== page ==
In Praise of the Annual Portrait

At the risk of sounding like I’m trying to create business for myself, I want to say a word in favor of the idea of having a formal portrait done every year of one’s life.

We’re all familiar with the idea of the school portrait – every spring, year after year, every boy and girl has their picture taken for the yearbook, and parents get an order form with packages labelled A through ZZ. We all know what these look like. Color, with the child staring straight at the camera. Ok, so that’s actually a good one. More often the child is wiping their eyes or yawning or sneezing or… anyway, we’re all on the same page here. We all know what I’m talking about.

But what I want to encourage is the idea of a “real” portrait. Now, my metier is the fine art portrait. But as it goes, I think the vendor with a room down at WalMart is just as good for this purpose. There are plenty of in-between options too, from some of the more upscale portrait mills to some smaller studios. And if you live in a vibrant art community, it shouldn’t be difficult to find an art student or an extremely talented amateur who is willing to do the job for not much cash. And for really big years, sometimes it can be nice to splurge.

Now, timing. There is something to be said for the birthday portrait. Or the Christmas portrait (and no, I’m not talking about Santa at the mall. But there are some other options that may be useful, especially when you’re thinking about more than just one person being in the portrait – when you start thinking of a family.

If an annual portrait is a new tradition you’d like to start and your family is already complete (that is, you’re not expecting any more kids to come along), it can be nice to choose a month when noone is having a birthday to have your family portrait. That way if you have your kids’ portraits done around their birthdays, there will be a second time during the year that you’ll know their image is being recorded. Since a lot of families use their portraits for Christmas cards, this can lead to a late-fall portrait being done each year. Of course, it might also be nice to do one in the spring, so that your family is being recorded twice each year.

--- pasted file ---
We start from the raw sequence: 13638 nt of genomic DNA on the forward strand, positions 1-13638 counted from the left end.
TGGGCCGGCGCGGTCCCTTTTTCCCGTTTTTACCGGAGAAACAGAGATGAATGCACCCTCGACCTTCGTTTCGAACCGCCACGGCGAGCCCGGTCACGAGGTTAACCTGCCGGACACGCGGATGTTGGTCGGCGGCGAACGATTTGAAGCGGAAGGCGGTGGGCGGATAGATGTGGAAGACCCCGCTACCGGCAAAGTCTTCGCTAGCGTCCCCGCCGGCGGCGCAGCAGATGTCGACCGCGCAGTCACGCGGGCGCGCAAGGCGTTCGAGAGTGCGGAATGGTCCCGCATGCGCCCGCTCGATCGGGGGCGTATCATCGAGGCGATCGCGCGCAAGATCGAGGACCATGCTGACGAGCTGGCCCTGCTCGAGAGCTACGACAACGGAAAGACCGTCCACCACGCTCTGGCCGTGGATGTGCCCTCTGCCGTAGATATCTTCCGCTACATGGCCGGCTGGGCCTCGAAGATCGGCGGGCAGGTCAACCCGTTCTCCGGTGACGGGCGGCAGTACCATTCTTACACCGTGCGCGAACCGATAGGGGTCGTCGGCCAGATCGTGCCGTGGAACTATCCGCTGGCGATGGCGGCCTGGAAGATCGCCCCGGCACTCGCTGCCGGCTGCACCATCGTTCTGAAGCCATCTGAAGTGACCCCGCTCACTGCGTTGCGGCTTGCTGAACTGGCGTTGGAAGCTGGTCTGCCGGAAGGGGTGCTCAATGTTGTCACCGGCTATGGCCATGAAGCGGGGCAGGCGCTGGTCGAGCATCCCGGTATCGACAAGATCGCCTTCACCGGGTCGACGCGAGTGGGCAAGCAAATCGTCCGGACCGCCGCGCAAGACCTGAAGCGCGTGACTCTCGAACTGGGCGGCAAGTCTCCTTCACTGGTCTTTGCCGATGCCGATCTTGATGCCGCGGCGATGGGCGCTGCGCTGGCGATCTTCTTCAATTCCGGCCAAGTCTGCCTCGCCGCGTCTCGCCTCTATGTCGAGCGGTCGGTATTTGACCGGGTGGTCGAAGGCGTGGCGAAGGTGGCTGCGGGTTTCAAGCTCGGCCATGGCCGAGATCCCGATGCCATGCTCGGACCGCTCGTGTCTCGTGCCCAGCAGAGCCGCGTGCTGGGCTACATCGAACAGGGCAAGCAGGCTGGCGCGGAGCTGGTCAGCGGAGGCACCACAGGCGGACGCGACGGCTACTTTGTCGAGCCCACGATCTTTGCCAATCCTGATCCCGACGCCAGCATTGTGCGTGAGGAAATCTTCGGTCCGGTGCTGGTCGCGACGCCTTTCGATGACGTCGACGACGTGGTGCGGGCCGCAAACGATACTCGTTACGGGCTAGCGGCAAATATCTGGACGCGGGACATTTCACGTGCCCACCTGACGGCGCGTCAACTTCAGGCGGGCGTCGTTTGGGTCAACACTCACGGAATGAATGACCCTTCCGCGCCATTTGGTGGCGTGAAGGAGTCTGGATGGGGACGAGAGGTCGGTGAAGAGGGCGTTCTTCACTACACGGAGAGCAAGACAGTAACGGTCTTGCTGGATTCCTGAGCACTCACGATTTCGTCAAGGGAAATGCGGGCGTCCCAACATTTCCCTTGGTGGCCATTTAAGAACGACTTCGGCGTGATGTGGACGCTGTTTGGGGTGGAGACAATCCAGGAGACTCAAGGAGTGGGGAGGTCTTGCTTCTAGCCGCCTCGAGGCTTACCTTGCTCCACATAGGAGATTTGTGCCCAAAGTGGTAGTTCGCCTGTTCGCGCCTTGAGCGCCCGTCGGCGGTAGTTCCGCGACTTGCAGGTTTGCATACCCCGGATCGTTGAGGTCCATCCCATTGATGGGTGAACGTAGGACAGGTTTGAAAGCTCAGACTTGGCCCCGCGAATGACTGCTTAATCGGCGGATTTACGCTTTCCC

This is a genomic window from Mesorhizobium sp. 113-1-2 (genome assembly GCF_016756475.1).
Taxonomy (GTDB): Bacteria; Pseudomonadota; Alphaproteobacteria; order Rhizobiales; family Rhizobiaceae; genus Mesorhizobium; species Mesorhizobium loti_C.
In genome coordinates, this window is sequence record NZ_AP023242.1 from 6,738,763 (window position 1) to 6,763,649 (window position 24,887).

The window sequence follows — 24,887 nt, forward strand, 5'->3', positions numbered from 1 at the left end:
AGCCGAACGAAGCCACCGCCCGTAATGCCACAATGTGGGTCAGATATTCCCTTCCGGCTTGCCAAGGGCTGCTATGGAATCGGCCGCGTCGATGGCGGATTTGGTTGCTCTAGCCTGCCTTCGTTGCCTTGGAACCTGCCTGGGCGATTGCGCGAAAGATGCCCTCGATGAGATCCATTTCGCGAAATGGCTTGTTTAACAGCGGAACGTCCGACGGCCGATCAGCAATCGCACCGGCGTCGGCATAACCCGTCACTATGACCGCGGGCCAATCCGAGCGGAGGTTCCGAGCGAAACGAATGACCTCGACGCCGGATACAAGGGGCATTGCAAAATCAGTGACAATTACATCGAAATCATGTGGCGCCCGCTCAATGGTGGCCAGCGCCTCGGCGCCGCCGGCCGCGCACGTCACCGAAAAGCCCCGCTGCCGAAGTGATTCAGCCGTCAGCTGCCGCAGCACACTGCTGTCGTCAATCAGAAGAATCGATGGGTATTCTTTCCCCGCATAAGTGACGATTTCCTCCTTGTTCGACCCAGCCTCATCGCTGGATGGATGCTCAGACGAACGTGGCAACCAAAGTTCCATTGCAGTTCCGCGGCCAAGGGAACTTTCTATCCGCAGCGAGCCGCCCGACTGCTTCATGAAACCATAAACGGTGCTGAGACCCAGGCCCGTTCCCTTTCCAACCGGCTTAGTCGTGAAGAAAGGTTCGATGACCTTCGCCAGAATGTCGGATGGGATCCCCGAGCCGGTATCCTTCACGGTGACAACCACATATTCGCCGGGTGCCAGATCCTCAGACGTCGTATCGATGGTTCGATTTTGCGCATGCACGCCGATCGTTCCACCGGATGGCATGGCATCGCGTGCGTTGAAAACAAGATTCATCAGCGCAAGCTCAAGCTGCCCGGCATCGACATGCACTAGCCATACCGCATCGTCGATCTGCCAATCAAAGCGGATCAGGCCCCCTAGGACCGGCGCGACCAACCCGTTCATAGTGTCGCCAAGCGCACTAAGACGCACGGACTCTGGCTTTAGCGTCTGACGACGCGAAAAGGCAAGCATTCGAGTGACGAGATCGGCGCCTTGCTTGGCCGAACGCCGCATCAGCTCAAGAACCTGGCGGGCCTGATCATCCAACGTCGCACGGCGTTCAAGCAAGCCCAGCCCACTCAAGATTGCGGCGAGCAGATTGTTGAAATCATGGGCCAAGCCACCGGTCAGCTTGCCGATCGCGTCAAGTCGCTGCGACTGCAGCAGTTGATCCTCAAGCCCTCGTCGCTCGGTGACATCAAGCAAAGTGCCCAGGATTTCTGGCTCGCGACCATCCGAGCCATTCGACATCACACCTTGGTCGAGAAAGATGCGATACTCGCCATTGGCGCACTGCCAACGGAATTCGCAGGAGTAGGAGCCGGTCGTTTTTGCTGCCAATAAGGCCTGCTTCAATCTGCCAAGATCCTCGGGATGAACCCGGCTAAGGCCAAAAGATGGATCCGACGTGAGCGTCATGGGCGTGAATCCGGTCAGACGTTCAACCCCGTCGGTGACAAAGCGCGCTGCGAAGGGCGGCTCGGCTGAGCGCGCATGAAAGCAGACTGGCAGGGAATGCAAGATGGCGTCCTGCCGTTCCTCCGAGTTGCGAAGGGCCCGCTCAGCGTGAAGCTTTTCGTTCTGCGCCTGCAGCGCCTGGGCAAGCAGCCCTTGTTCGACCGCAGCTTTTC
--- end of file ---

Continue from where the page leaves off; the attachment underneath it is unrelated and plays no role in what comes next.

If the idea of an annual portrait occurs to you in the first years of marriage, your wedding anniversary can be a nice time to have a portrait done of the two of you. Then, as other family members come along, you will know just how your family appeared when you had been married for four years, or nine, or thirty.

The details aside, the important thought here is to have these portraits done. A portrait is something you cherish as soon as it is made, and then its emotional value is enhanced as the years pass. And when there is a periodic record of your growth as an individual, of the growth of your family, of the growth of your children, the value of the whole record is immeasurable. And just think of how much your children, grandchildren, great-grandchildren will value a record of your or your family’s entire life.

I imagine I will have more thoughts on this in the weeks ahead, as my own family (families, really) being considering our next group portrait. But for now, I will end with this one thought – even if you’re a septagenarian, even if the kids are already grown and gone, it is never too late to start. Even a partial record of your life is a legacy that will be treasured forever.

~ by David Cupp on August 18, 2008.

One Response to “In Praise of the Annual Portrait”

  1. […] whole topic also reinforces my personal philosophy outlined in a post from last month, In Praise of the Annual Portrait. Proper portraits are important not only for the funeral, but for the memory of our deceased love […]

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